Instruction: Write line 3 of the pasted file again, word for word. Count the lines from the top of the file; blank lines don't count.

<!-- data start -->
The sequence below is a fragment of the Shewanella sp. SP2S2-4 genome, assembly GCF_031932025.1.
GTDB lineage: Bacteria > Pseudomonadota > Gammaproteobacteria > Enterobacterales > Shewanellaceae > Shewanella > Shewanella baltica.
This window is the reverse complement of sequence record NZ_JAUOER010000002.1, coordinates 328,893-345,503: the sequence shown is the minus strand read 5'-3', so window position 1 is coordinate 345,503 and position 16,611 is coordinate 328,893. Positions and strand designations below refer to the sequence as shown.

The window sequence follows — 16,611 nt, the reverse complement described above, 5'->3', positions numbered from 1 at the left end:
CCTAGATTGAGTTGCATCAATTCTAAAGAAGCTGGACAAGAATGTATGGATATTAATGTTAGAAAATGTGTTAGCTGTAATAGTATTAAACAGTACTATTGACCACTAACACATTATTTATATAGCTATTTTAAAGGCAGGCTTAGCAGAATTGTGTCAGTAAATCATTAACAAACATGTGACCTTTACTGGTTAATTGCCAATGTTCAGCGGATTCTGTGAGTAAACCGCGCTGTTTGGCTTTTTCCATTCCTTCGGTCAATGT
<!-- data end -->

This window is the reverse complement of sequence record NZ_JAUOER010000002.1, coordinates 328,893-345,503: the sequence shown is the minus strand read 5'-3', so window position 1 is coordinate 345,503 and position 16,611 is coordinate 328,893. Positions and strand designations below refer to the sequence as shown.